My bucket list had a Big Apple in it and I picked it over Memorial weekend with my guy Chris for some big adventure. Maybe like me, you’ve heard all of your life how amazing New York is and you MUST GO yet you were a little apprehensive because you think of the sheer size and traffic and busy people. You may have even heard New Yorkers are rude (in fact, NY was cleaner, greener and friendlier than I expected). Now that I’ve experienced it in person, I have to echo, ‘YOU MUST GO TO NEW YORK’.
Instead of a list of the best places to see like a jillion tourist sites out there, I’d like to share some meditations on New York because it’s true that travel shows you who you are and where you want to be in life; that adventure makes you grow and bonds you with those you travel with; that as you look back on the years you’ll remember things you DID, not things you BOUGHT. Adventure enriches our lives and that’s why I made “every day, adventure” my motto this year.
1. New York can make you feel a little worldlier and grounded at the same time. Worldlier in all the big learning experiences: from seeing dinosaur bones to medieval spears to European sculptures to a Sphinx to Van Gogh. New York has something for you to think about and feel. We visited the American Museum of Natural History and the Metropolitan Museum of Art – both highly recommended, but don’t try to see them both in one day. Grounded in that you see what a speck you are in the grand scheme of things. NY knocks you down and lifts you up at the same time. It’s trippy. It says, “you are one of many” but it also says, “look at what’s out there for you. Anything is possible.” It fills you up and yet leaves you wanting more.
2. Explore with all five senses. Make that six. The city itself is one large canvas painted with a million hands. You and I could have completely different tastes and both find things to love about this creative city that houses priceless art and artifacts going back thousands of years, towers teeming above us and the bustle of the subway below. Get the most of the experience (any experience) by staying fully in the moment and taking it in with as many senses as you can. Hear the birds in Central Park. Touch the tomb inscriptions. Smell the wine and food to enjoy it even more. See the little things – the signs and architectural details. Lastly, feel the energy of the spaces. What does the energy of Broadway and Times Square feel like in contrast to walking through the hotel or museum or park? You are walking in historical spaces and making your own history at the same time.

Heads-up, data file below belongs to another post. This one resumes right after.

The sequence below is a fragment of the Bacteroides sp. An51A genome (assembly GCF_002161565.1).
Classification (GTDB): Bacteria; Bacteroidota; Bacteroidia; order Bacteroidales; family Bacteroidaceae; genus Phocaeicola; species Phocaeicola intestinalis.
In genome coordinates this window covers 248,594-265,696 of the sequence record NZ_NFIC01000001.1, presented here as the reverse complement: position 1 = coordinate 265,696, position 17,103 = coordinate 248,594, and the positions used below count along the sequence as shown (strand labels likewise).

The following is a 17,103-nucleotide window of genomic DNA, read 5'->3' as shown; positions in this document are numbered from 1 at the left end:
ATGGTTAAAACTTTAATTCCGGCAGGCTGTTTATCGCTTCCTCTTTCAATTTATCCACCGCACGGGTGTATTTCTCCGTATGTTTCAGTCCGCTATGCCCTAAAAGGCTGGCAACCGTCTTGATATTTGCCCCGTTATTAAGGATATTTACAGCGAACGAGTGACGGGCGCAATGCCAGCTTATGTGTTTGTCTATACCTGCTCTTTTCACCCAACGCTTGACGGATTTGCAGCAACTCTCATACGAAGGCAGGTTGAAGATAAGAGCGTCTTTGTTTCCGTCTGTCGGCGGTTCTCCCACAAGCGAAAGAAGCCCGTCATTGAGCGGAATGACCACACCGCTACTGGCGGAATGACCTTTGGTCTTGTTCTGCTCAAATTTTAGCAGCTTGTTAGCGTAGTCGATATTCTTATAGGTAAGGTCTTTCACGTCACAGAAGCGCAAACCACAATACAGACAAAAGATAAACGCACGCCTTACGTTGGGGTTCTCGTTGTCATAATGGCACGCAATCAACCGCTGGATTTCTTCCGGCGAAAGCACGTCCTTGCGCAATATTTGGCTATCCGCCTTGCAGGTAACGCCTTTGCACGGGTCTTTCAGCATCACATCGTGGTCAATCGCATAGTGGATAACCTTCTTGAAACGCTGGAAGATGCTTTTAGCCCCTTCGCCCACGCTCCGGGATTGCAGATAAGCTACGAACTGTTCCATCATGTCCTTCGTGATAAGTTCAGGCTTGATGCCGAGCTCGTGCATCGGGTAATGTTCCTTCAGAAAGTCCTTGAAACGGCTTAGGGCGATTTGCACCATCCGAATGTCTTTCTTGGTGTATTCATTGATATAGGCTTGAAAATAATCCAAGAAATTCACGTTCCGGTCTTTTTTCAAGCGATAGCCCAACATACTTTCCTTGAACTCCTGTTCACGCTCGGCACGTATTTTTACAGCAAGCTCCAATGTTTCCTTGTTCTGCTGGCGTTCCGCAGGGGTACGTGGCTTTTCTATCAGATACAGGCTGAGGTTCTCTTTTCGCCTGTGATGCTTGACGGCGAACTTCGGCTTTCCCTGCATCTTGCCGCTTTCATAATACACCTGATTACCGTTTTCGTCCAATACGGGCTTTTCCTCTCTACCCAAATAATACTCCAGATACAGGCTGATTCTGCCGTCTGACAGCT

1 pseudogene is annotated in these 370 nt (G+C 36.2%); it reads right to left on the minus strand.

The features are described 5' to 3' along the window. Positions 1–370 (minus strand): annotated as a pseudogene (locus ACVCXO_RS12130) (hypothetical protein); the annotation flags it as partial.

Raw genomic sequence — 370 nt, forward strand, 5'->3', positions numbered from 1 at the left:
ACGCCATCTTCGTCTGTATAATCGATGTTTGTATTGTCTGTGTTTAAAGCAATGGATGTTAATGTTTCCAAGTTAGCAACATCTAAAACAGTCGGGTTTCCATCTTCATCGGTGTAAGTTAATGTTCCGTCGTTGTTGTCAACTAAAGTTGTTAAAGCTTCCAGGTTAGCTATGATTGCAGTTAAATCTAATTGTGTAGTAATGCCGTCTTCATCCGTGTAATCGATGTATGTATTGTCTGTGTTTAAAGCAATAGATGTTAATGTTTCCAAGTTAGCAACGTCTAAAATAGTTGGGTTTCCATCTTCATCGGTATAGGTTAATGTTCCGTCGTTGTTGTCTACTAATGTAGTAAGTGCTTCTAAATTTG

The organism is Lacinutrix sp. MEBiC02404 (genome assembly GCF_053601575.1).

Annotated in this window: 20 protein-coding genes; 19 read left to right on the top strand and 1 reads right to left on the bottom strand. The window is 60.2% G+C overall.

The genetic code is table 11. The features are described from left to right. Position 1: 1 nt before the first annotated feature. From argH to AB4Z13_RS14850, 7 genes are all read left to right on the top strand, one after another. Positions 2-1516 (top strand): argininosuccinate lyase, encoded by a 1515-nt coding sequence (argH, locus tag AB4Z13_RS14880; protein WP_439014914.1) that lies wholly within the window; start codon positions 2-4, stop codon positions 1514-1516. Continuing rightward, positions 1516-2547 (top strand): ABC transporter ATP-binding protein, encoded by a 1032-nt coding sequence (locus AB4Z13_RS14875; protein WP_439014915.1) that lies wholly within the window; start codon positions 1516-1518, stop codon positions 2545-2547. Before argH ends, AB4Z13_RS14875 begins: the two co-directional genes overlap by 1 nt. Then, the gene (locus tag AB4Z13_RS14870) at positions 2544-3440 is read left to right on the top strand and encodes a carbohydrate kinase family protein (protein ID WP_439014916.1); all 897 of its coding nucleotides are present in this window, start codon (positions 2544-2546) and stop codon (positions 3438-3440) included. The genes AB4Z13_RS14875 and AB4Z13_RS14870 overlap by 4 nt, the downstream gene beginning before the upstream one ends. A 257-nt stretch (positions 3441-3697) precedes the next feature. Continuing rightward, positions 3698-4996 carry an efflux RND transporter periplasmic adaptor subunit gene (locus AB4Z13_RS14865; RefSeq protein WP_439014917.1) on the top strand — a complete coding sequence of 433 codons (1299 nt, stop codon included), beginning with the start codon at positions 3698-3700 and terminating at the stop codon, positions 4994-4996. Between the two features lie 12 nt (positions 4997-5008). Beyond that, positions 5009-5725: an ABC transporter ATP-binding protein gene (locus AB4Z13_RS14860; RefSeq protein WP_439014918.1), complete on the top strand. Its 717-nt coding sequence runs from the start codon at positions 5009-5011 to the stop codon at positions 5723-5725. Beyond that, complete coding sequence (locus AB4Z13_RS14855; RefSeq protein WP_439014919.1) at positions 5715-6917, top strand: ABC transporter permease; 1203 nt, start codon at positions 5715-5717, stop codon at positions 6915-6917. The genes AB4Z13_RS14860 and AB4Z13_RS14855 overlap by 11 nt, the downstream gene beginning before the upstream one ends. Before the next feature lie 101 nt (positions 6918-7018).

3. Let yourself go and live in wonder. All too often we vacation based on a to-do list and stick to a regimented calendar. We, too, had a big list of places to visit as you see from the pictures, but mentally give yourself permission (and encourage yourself) to try new things and “go with the flow” sometimes. Go off the beaten path. Order shellfish if you ordinarily wouldn’t. Be like a kid and let yourself be amazed at what’s in front of you. For me, living without wonder isn’t really living and NYC is full of wonder.
4. Connect the past to the present and connect with each other. Travel gives us the opportunity to connect with something old and new and helps us make sense of the present. We learn more about ourselves. A shift happens. From the plane ride to the wait times in line to the actual big ticket events, it’s an opportunity to learn more about each other and truly listen. Be giving with each other and you’ll all be rewarded. Adventure is a natural bonding experience, but it still requires staying in tune and getting out of our heads to enjoy the moment and each other. New York has all the right ingredients for big adventure and bonding. You just have to do it.
What’s on your summer adventure list? Who would you like to go with? How can you make it happen?
Happy Summer, readers!
For a video (with no sound) of my trip:
New cover reveal for Dating da Vinci since I got my rights back from the publisher. I love it and can’t wait to share it with readers in June. Launch date coming soon. I’m also working on a non-fiction book I hope to share with you later this summer.